the fixer

Can’t relate to the Following Wind type? The Impossible Dreamer type impossible for you to fathom? Then perhaps you’re The Fixer.* You go by many names, but underneath them all, there is one thing, and one thing only, that pulls you in: someone who needs your help.  You know who you are.  You find injured birds and you collect human strays.  To you, someone who needs your help is as compelling as a new puppy is cute.  You are the selfless helper, the eternal volunteer.  Others think you have endless energy and they admire your penchant for putting others first.

 The Fixer Relationship Type

This one’s a hard one to cop to for many people, because it has a dark side. The Fixer relationship type has a lot of layers and many facets.  Most Fixers learned their Fixer behaviors at their parent’s knee. You’ve probably been practicing most of your life, first by being a child who ended up caring for siblings and sometimes even parents. This is called a “role reversal,” where a child switches places with the adult.  Once the role reversal is learned, it is really hard to unlearn. When the role reversed child grows up to be a Fixer, there are usually no siblings, no inept or alcoholic parents, or no sick family member to take care of. Therefore, the Fixer must find someone else to administer to.

The effect this has on the Fixer’s adult relationships is twofold. First, because the Fixer is looking for someone to fix, it goes without saying that the partners the Fixer ends up with are generally lacking in some major life area—in other words, they need fixing. Common sense should tell you that if you select someone who is broken, you will be trying to have an equal relationship with someone who is incapable of doing that. No big surprise then, when you find yourself trying to prop up a relationship in which you are getting none or very few of your needs met.

The second aspect to being a Fixer is that this is very limiting for the Fixer. Most Fixers believe deep inside that they will only be loved for what they do, not for the person they are.  Those who were supposed to love and take care of them unconditionally didn’t do that. Instead they called upon the child to do things for them that a child is not equipped to handle emotionally. So it is no surprise that the child interpreted that as “if I do what mommy or daddy needs me to do, then they will love me and give me what I need.”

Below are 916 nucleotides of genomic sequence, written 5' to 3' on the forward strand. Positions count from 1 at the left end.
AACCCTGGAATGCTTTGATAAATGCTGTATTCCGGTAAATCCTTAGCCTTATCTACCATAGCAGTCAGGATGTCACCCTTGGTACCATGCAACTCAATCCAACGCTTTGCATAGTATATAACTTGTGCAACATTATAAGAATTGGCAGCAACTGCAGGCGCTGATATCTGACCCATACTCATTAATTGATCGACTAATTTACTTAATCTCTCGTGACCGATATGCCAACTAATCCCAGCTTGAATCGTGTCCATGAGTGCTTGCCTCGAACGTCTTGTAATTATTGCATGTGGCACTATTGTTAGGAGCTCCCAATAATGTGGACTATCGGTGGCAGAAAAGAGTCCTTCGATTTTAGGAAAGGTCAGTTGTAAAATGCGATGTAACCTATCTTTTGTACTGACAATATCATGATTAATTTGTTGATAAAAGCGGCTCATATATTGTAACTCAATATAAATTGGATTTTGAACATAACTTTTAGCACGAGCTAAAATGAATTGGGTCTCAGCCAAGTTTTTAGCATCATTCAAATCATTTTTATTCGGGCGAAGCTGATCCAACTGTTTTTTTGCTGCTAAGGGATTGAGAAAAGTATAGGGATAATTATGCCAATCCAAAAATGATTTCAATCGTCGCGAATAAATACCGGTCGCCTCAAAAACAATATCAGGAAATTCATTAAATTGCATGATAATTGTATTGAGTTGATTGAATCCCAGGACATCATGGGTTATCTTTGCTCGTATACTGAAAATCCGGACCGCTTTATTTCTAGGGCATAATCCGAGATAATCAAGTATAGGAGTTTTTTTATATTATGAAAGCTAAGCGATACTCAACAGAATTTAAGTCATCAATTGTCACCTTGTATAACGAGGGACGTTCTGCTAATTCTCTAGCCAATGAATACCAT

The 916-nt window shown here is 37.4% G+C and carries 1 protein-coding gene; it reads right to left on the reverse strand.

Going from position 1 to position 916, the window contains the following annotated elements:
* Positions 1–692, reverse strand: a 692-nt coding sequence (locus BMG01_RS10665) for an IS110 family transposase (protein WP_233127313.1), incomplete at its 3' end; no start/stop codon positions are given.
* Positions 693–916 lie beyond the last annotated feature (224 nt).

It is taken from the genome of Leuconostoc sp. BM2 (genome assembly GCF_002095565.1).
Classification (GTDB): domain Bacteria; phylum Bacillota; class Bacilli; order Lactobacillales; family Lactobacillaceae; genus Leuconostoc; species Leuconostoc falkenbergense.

So now, if you are a Fixer type, when you’d like to have a give and take relationship with another adult who is your equal, you don’t know how to let that happen. It is thoroughly mystifying and terrifying to risk letting another person learn to love you for you, without you doing anything to bind that person to you for the care taking or other things you can do for them.

Think about it: instead of offering to rescue, nurse, comfort, defend and support the other person, you…don’t. You just get to know each other slowly and comfortably. You are polite and considerate, of course, but you don’t offer to swoop in and take care of a situation that is stressing the other person. You let him or her pay her own bills, clean his own house, deal with her own crazy parent or dangerous ex. You don’t adopt her orphaned children or financially support him until he gets back on his feet.  You don’t solve his legal problems or cure her loneliness after knowing him or her for only two weeks, even though you really, really feel the other person’s suffering.

Why? you ask. Because the reason you want to do this is not because you are Buddha or Jesus or Mother Teresa. The reason you want to do this is because you want the person to be grateful to you. You want him or her to love you because you took care of him.

If you are a Fixer, you want to make them need you so they won’t leave you. It’s hard to admit, granted.  It’s buried pretty deep.  Fixers believe they have to do for the other person or that person won’t love you and they won’t stick around.